We’ll feast as an act of war.

Will you join us?

:: Feasting as an Act of War by Andrew Peterson @ The Rabbit Room

"Sit down with your children and listen to them. Eat with them. Hug them. Teach them to tend a garden, placing your hands in the wounded yet life-giving earth. Stop doubting and believe. Look your daughter in the eye and tell her she is more beautiful than she could possibly imagine. Muster the courage to show up at church on Sunday. Make your home lovely. Commit to the slow work of shaping the world around you so that it looks like your best guess at what the Kingdom looks like."

Tuesday, October 4, 2016

The Thunder of His Power Who Can Understand?

The Thunder of His Power @ Mt. Hope Chronicles


We have been saying the Lord’s Prayer/Pater Noster in English and Latin during our morning symposium.

During my quiet time this past week I read the following:

In the Episcopal order of worship, the priest sometimes introduces the Lord’s Prayer with the words, “Now, as our Savior Christ hath taught us, we are bold to say…” The word bold is worth thinking about. We do well not to pray the prayer lightly. It takes guts to pray it at all. We can pray it in the unthinking and perfunctory way we usually do only by disregarding what we are saying.

“Thy will be done” is what we are saying. That is the climax of the first half of the prayer. We are asking God to be God. We are asking God to do not what we want but what God wants. We are asking God to make manifest the holiness that is now mostly hidden, to set free in all its terrible splendor the devastating power that is now mostly under restraint. “Thy kingdom come… on earth” is what we are saying. And if that were suddenly to happen, what then? What would stand and what would fall? Who would be welcomed in and who would be thrown the Hell out? Which if any of our most precious visions of what God is and of what human beings are would prove to be more or less on the mark and which would turn out to be phony as three-dollar bills? Boldness indeed. To speak those words is to invite the tiger out of the cage, to unleash a power that makes atomic power look like a warm breeze.

You need to be bold in another way to speak the second half. Give us. Forgive us. Don’t test us. Deliver us. If it takes guts to face the omnipotence that is God’s, it takes perhaps no less to face the impotence that is ours. We can do nothing without God. We can have nothing without God. Without God we are nothing.

It is only the words “Our Father” that can make the prayer bearable. If God is indeed something like a father, then as something like children maybe we can risk approaching him anyway.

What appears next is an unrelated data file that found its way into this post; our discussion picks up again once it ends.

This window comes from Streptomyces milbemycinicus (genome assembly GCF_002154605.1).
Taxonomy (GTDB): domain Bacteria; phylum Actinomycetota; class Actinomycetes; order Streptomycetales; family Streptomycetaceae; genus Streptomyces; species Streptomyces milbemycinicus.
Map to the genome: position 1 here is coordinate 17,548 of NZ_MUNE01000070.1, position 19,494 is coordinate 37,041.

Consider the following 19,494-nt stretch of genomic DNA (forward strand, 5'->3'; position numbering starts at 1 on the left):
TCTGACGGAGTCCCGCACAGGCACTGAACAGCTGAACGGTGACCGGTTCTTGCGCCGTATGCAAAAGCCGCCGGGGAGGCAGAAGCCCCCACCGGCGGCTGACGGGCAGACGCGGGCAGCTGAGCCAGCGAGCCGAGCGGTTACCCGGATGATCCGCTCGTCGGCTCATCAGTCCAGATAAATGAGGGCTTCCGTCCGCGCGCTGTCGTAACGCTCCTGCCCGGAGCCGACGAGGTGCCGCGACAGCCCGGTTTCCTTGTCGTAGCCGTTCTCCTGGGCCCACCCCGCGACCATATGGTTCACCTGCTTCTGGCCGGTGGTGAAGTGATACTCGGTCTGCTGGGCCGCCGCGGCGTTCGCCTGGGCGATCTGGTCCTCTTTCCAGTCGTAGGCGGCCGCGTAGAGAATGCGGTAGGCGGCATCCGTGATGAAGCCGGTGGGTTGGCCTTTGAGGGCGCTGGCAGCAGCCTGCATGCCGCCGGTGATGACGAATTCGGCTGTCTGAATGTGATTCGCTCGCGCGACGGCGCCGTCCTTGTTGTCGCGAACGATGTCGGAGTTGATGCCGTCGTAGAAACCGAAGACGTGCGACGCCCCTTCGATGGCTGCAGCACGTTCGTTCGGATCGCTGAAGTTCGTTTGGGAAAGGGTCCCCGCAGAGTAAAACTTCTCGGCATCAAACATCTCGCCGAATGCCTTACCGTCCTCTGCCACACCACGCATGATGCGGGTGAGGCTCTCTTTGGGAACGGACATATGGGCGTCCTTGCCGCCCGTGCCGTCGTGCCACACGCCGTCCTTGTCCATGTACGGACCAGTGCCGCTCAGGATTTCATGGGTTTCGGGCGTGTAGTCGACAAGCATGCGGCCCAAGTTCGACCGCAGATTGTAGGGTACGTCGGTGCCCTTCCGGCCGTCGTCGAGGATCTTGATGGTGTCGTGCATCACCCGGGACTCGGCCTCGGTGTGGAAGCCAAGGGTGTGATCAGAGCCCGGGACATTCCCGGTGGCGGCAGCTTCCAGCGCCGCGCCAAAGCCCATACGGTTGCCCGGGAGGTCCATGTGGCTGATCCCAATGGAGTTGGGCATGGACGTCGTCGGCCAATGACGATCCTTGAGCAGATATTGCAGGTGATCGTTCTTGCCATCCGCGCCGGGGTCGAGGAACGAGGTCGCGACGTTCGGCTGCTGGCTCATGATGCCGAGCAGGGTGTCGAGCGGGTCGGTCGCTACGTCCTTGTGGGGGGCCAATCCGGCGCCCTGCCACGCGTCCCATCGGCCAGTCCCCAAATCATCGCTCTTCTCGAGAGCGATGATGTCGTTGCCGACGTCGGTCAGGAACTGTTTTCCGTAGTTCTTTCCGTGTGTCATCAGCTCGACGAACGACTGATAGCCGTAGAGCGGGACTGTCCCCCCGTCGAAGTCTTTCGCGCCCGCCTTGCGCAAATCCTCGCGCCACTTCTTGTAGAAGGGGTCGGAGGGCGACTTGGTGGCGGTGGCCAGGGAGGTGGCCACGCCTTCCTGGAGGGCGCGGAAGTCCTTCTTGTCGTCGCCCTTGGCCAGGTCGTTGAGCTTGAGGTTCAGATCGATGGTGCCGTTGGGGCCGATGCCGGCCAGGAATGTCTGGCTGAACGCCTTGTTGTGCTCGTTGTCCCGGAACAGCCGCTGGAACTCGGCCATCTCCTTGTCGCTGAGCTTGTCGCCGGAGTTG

~Frederick Buechner, Listening to Your Life


Later in the week I read this passage in Job during my quiet time:

Job 26:7-14 (NKJV)

7 He stretches out the north over empty space;
He hangs the earth on nothing.
8 He binds up the water in His thick clouds,
Yet the clouds are not broken under it.
9 He covers the face of His throne,
And spreads His cloud over it.
10 He drew a circular horizon on the face of the waters,
At the boundary of light and darkness.
11 The pillars of heaven tremble,
And are astonished at His rebuke.
12 He stirs up the sea with His power,
And by His understanding He breaks up the storm.
13 By His Spirit He adorned the heavens;
His hand pierced the fleeing serpent.
14 Indeed these are the mere edges of His ways,
And how small a whisper we hear of Him!
But the thunder of His power who can understand?

Later again, while still reading Job during my morning quiet time, I read G.K. Chesterton’s essay The Book of Job from In Defense of Sanity. Much of this essay is underlined in my book, but we’ll start with this quote:

“The riddles of God are more satisfying than the solutions of man.”

And Chesterton on the boldness (he calls it optimism) of Job:

Job is an optimist; he is an outraged and insulted optimist. He wishes the universe to justify itself, not because he wishes it to be caught out, but because he really wishes it to be justified.

…He shakes the pillars of the world and strikes insanely at the heaves; he lashes the stars, but it is not to silence them; it is to make them speak.

Thinking of Job, I was reminded of this article by Adam Andrews, The Lesson of Job: Literature's Luckiest Protagonist.

He ends by repenting of his idolatry and spurning his previous attempts to usurp God’s place in the universe. He has learned the most important lesson of all: there is a God in heaven, and I am not He.

Missy and I count ourselves lucky in that the calamity that was necessary in Job’s case has not been visited on us. And yet, it is fair to call Job lucky, too – for his troubles produced repentance and humility, which are the best goals of a good education.

This brings me full circle to the opening quote by Frederick Buechner:

“If it takes guts to face the omnipotence that is God’s, it takes perhaps no less to face the impotence that is ours.”



[above photo]